For the looper in 2044, their payment is usually in the form of silver ingots taped to the body of the soon-to-be-disposed gangster. They live the high life of sex, drugs, and rock n’ roll. But there is a catch – in 2074 and going forward – every loop will be required to be closed. In short, that means that the loopers themselves are sent back, as in they too are decommissioned. Only there’s no mothballs for these guys. It is a quick bullet to the heart followed by incineration.

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End of Watch

End of Watch is a film about a pair of LA street cops. There are no cool detectives, no defense attorneys, no courtrooms, no bail bondsmen, and no medical examiners. We aren’t going to see the judicial system at work, nor will we see any cops visiting criminals in prison for intel about some pending case.

Another key element is that the ‘bad guys’ have zero redeeming qualities. To them, the South Central neighborhood of Los Angeles is a war zone. For them, every day is a fight for survival.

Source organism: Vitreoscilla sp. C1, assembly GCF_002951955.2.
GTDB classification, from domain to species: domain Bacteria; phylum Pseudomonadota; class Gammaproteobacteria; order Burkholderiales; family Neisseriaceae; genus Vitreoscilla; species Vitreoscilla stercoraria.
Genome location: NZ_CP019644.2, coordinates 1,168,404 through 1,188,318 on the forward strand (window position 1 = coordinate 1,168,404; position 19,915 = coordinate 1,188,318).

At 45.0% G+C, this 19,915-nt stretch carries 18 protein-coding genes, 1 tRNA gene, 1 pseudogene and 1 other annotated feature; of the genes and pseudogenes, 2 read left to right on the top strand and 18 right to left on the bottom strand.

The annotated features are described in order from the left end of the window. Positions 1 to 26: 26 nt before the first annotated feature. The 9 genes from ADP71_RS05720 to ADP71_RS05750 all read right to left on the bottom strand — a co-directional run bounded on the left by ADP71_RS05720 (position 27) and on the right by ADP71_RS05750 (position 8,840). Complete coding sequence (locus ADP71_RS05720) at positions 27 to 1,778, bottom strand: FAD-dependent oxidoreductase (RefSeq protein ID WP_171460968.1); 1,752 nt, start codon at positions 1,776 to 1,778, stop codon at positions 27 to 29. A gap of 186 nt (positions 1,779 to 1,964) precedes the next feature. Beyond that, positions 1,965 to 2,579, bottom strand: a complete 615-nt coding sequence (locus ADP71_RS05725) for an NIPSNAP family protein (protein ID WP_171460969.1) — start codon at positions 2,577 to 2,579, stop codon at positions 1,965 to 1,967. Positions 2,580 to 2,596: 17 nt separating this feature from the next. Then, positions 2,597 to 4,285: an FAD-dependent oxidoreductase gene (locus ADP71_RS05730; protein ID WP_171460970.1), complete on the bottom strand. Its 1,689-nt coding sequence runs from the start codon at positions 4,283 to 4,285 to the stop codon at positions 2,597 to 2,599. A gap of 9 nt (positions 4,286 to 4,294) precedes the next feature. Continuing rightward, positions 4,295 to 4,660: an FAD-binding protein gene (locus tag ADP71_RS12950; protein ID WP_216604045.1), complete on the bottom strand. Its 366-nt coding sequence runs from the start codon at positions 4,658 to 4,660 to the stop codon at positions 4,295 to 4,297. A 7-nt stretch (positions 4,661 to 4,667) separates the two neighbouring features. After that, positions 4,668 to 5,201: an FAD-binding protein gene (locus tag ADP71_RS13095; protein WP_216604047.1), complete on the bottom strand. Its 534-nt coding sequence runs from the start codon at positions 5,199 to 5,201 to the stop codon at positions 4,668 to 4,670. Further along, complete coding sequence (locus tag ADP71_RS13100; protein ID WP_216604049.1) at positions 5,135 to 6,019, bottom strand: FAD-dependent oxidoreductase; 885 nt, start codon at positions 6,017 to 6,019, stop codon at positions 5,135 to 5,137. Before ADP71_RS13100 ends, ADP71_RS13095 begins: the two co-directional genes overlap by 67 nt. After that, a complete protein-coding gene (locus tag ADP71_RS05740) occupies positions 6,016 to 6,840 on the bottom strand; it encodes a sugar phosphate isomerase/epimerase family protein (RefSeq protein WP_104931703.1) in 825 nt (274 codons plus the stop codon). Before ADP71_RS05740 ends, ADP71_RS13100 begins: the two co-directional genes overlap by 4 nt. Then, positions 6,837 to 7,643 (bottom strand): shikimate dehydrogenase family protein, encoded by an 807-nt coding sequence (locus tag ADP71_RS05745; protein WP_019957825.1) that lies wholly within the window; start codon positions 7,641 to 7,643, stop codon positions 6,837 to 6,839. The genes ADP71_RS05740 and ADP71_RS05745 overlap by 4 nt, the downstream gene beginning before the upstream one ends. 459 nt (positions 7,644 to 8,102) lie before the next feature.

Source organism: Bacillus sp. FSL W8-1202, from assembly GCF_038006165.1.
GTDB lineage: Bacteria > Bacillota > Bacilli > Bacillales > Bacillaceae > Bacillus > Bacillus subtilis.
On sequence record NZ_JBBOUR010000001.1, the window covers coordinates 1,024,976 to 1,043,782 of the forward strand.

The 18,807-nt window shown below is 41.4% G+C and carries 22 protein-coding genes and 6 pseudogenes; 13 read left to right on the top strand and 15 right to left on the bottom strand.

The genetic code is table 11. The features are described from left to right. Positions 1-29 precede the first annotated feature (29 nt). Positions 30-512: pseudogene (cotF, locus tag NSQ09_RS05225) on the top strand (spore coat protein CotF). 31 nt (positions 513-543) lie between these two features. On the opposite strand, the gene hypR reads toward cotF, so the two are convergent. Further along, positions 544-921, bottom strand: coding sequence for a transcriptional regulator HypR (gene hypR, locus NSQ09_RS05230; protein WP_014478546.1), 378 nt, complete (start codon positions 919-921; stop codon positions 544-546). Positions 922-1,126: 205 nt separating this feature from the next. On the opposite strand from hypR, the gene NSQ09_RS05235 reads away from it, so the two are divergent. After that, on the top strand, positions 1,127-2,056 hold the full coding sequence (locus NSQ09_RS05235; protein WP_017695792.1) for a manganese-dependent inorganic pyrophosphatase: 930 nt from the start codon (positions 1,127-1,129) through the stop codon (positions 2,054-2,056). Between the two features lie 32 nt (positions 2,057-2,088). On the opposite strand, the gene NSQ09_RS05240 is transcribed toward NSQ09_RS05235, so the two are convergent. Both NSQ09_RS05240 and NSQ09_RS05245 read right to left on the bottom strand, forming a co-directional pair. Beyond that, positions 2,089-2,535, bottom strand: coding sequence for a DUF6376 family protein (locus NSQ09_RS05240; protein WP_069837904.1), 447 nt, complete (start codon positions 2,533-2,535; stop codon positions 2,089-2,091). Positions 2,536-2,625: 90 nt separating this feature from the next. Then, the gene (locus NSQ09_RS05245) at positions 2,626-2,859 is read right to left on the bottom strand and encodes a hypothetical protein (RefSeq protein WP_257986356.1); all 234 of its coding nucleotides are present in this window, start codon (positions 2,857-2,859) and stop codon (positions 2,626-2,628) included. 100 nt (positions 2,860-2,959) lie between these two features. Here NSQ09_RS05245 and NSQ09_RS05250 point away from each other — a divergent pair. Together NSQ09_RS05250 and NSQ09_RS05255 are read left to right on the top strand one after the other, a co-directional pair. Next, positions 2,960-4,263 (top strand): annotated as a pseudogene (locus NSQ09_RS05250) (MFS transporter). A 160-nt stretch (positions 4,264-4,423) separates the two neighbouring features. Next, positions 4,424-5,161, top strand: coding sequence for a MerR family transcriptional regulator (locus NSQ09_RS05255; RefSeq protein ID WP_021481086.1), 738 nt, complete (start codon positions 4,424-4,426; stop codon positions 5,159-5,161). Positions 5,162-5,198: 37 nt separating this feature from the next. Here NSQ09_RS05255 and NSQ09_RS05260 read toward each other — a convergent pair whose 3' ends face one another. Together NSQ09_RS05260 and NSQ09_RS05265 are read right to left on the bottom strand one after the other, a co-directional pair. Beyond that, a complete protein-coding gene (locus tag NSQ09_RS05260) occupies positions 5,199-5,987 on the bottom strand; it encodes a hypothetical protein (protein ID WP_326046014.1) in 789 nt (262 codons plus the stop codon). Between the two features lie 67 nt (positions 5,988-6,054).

From another perspective, this isn’t a film about corrupt cops. The last cop film I watched prior to this one was Rampart – a film that was about one corrupt or maybe we should just call him a disturbed cop. In this film, we can trust these guys because they trust each other. As Officer Mike Zavala, played by Michael Pena, said to his partner Brian Taylor, played by Jake Gyllenhaal – You’re my brother, if anything happened to you, I would take care of your kids…

And when they say it – we believe it. Brian and ‘Z’ work in LA’s toughest neighborhood – South Central. What are they looking for? Dope, guns, and money – which could turn up at any time – even on a ‘routine’ stop for a traffic violation.

The film opens with a car chase. This is South Central so there are a lot of back alleys and turns involved. Our perspective is from a camera mounted on the police car. A shoot out ensues. Our cops are later cleared as the shooting is declared legal. At that point the film begins in earnest as we meet Officers Taylor and Zavala.